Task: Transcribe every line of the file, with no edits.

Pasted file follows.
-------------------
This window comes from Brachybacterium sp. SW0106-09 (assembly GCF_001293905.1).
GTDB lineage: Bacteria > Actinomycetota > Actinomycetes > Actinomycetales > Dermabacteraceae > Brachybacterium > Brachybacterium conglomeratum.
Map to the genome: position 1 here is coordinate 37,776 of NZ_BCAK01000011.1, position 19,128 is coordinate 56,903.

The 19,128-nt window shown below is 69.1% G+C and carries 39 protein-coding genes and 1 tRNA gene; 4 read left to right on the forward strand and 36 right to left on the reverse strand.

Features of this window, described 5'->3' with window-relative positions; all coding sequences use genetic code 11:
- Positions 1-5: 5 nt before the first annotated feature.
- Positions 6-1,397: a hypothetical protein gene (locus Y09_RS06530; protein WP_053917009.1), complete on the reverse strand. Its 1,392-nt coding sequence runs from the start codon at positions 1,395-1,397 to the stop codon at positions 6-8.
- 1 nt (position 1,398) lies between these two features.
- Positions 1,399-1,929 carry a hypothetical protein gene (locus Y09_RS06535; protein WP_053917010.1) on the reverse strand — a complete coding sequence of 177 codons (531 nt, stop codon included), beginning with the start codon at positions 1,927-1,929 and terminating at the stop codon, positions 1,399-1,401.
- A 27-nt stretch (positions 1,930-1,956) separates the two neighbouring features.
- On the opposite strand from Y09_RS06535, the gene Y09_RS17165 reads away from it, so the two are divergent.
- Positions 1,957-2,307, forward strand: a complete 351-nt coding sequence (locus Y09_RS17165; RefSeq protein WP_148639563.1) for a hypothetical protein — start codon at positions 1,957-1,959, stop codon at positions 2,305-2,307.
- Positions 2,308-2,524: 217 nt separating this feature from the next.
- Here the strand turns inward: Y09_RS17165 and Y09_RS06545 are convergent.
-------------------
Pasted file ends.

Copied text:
This window comes from Brachybacterium sp. SW0106-09 (assembly GCF_001293905.1).
GTDB lineage: Bacteria > Actinomycetota > Actinomycetes > Actinomycetales > Dermabacteraceae > Brachybacterium > Brachybacterium conglomeratum.
Map to the genome: position 1 here is coordinate 37,776 of NZ_BCAK01000011.1, position 19,128 is coordinate 56,903.

The 19,128-nt window shown below is 69.1% G+C and carries 39 protein-coding genes and 1 tRNA gene; 4 read left to right on the forward strand and 36 right to left on the reverse strand.

Features of this window, described 5'->3' with window-relative positions; all coding sequences use genetic code 11:
- Positions 1-5: 5 nt before the first annotated feature.
- Positions 6-1,397: a hypothetical protein gene (locus Y09_RS06530; protein WP_053917009.1), complete on the reverse strand. Its 1,392-nt coding sequence runs from the start codon at positions 1,395-1,397 to the stop codon at positions 6-8.
- 1 nt (position 1,398) lies between these two features.
- Positions 1,399-1,929 carry a hypothetical protein gene (locus Y09_RS06535; protein WP_053917010.1) on the reverse strand — a complete coding sequence of 177 codons (531 nt, stop codon included), beginning with the start codon at positions 1,927-1,929 and terminating at the stop codon, positions 1,399-1,401.
- A 27-nt stretch (positions 1,930-1,956) separates the two neighbouring features.
- On the opposite strand from Y09_RS06535, the gene Y09_RS17165 reads away from it, so the two are divergent.
- Positions 1,957-2,307, forward strand: a complete 351-nt coding sequence (locus Y09_RS17165; RefSeq protein WP_148639563.1) for a hypothetical protein — start codon at positions 1,957-1,959, stop codon at positions 2,305-2,307.
- Positions 2,308-2,524: 217 nt separating this feature from the next.
- Here the strand turns inward: Y09_RS17165 and Y09_RS06545 are convergent.